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Beyonce, who claims to have invented the term “Bootylicious,” walked the carpet in 2013.
But a butt can’t just be big, it’s got to be curved, look good from the sides and back and pop out high from a comparatively slim waist. It’s got to “bubble” in jeans, and the old sexist cliche — that a woman’s rear should be high enough to balance a beer on — is now, in effect, a plastic-surgery goal. A skilled surgeon will use lipo to contour the abdomen, waistline, hips, lower back and upper thighs to enhance the bountifulness of the booty. “What makes a successful buttocks augmentation are technique, technology and time,” says Chiu. “That’s the difference between a ‘mass produced’ and a ‘bespoke’ butt.”
Going under the knife for a butt lift is still controversial. “Butt implants are rarely offered anymore” in the U.S., says Koplin, who has been recommending fat transfers in other areas as well for years. “They tend to have a synthetic look and don’t behave as realistically, and the risk of infection is high.” Bret Contreras, a trainer known as the Glute Guy who partners in the personal training service Get Glutes, agrees: “I’m very opposed to surgery for glute enhancement. Several case reports have emerged with severe consequences. If you could see the images, they’d horrify you.” Yet the American Society of Plastic Surgeons reports a 98 percent increase in buttock implants since last year: “Butts are officially the new boobs,” says Booty Pop’s Bloomstone.
Lower-impact options like eating more won’t cut it — or build it. Contreras recommends “proper glute training and nutrition, but I’m not going to lie and suggest it’s easy. You need three training sessions per week consisting of heavy hip thrusts, squats, deadlifts and lunges, but the backside will look better and better every month. Some clients see a big improvement in three months.” Adds Get Glutes partner Kellie Davis: “Daily activity like clamshells, kickbacks, squats and hip thrusts are great butt builders. A diet of lean proteins, fruits and veggies, starchy carbs and healthy fats also does the booty good.”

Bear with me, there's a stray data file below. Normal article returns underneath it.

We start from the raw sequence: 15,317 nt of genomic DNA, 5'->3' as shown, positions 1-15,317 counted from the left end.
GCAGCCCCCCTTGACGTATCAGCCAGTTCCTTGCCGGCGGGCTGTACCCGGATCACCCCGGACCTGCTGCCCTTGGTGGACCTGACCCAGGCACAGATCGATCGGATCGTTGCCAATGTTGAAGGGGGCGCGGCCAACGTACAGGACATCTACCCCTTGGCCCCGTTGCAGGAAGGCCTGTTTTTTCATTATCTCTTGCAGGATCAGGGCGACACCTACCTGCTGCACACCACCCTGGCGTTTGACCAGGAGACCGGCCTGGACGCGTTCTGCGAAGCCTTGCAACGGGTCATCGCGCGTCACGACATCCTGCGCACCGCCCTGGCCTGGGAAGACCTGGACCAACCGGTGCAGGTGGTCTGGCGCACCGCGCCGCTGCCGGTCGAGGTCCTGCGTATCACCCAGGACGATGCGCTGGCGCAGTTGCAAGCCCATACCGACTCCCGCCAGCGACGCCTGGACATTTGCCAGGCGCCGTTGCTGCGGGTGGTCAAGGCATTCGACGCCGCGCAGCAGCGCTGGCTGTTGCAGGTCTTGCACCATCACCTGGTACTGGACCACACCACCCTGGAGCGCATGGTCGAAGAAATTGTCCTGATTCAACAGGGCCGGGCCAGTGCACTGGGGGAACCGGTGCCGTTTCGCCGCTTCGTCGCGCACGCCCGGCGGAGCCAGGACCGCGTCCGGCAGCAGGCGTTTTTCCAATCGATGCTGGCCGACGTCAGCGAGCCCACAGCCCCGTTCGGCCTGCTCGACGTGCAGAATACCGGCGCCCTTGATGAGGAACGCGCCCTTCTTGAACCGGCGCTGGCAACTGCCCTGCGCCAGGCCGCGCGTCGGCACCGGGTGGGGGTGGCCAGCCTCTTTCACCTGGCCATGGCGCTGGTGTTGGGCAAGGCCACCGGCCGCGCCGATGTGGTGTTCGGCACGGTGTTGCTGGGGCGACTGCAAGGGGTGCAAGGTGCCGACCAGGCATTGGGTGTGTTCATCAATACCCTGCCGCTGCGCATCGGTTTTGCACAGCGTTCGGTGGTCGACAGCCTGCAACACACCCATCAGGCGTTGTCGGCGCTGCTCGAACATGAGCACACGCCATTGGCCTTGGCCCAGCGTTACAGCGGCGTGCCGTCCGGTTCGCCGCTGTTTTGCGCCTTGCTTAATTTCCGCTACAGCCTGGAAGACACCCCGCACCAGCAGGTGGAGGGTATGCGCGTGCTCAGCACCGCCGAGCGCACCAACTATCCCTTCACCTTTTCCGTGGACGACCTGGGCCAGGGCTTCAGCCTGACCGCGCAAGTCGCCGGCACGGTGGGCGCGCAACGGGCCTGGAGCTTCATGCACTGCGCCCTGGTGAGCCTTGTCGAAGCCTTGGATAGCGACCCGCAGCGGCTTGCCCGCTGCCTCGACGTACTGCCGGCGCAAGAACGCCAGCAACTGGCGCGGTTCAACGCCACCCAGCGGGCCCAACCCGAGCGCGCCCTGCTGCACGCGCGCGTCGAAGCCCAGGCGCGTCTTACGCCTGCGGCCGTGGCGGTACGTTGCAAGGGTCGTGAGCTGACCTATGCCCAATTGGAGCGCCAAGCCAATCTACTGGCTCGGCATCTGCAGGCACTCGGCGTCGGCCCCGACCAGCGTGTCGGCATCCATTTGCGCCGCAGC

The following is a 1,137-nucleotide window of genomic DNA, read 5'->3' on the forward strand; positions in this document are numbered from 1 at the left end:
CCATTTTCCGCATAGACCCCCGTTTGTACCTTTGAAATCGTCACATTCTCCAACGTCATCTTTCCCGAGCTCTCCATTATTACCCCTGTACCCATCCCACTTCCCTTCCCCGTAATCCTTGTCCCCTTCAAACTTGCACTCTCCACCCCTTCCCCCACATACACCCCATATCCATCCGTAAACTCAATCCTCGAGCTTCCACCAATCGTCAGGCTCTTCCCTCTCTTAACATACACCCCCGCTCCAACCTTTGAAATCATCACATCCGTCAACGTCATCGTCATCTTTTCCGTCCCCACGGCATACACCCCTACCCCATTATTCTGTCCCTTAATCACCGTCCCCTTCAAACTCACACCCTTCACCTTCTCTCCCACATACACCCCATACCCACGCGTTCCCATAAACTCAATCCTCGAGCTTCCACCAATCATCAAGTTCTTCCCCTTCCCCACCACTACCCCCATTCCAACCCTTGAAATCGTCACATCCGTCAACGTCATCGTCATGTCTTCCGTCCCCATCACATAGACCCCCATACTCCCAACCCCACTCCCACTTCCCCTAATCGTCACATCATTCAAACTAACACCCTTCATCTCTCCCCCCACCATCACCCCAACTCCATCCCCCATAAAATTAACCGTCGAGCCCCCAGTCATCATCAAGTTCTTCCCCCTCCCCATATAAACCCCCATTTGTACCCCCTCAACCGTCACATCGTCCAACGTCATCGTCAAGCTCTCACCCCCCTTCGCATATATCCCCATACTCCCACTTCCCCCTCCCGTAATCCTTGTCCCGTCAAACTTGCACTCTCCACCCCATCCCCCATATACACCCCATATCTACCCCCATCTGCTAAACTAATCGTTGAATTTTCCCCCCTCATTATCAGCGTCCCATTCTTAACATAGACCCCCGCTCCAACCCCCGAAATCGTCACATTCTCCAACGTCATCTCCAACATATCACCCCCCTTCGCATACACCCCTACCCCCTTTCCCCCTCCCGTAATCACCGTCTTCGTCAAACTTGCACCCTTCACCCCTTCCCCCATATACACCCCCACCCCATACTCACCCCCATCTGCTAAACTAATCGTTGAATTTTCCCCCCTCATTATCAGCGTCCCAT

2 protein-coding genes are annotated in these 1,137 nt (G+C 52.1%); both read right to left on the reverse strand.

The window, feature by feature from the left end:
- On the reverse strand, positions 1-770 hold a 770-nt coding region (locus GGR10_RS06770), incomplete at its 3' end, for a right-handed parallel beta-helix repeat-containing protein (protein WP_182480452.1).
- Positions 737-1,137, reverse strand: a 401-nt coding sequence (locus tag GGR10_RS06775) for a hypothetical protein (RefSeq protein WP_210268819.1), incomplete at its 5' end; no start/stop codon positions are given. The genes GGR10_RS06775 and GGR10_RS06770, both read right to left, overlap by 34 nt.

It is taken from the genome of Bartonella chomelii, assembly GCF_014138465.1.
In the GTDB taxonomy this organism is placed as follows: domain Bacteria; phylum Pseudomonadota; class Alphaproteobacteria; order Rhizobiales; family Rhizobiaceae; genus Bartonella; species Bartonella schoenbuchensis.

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Kim Kardashian in a signature red-carpet pose in 2014, two months before her Paper magazine cover.
Evolutionary psychologists interpret the phenomenon by saying that women with wide hips look more child-bearing-friendly, while small waists relay the fact that they aren’t already pregnant. There’s also evidence, according to University of Albany psychologist Gordon G. Gallup, that women with bigger butts have smarter babies due to “gluteal femoral fat stores,” specifically in the buttocks and thighs, which are high in omega-3 acids and promote brain growth as well as higher cognitive scores.
Dionne Stephens of Florida International University’s department of psychology has observed that “breasts are fetishized in the U.S. but not in Europe or South America, where women go topless all the time. The butt is the last taboo. Buttocks are the last body part women still have to hide. When women show their buttocks to men during sex, it’s a totally empowering position for men. For now, it’s about the hourglass, and here in Florida, so many women of all ages are wearing the faja.” That’s a thick corset or girdle that makes the breasts high and extended and the butt stick out. There are copious lines of clothes specially designed for larger derrieres: Nelly started Apple Bottom, Baby Phat was designed for hourglass figures, and Lululemon was built on the insight that regular women would pay extra for yoga pants that make their rears look good. Recent visits to lingerie stores in L.A. reveal that fajas are starting to be sold everywhere.
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But this is not the first time in history that a large derriere has been prized. Spartan women performed “bottom kicking” of the booty to make it bigger. Peter Paul Rubens portrayed only full-bottomed women in his paintings in the 17th century. And Dr. Stephens brings up Hottentot Venus, a slave born Saartjie Baartman in 1797 in South Africa; Europeans were obsessed with her gargantuan backside. (Kardashian’s Paper shoot evokes historical images of Baartman.) “What’s different from previous historical periods,” says culture critic and The Power of Glamour author Virginia Postrel, “is that the ideal of curves coexists with the ideal of the athletically toned body. The new nice butts also have big muscles.”
So are butts really replacing boobs as the new erogenous zone? “Breasts and butts seem to be on alternating wave cycles in terms of popularity,” says Contreras. “Although both will always be very popular, usually one is getting more attention than the other. This time is definitely more about the booty.”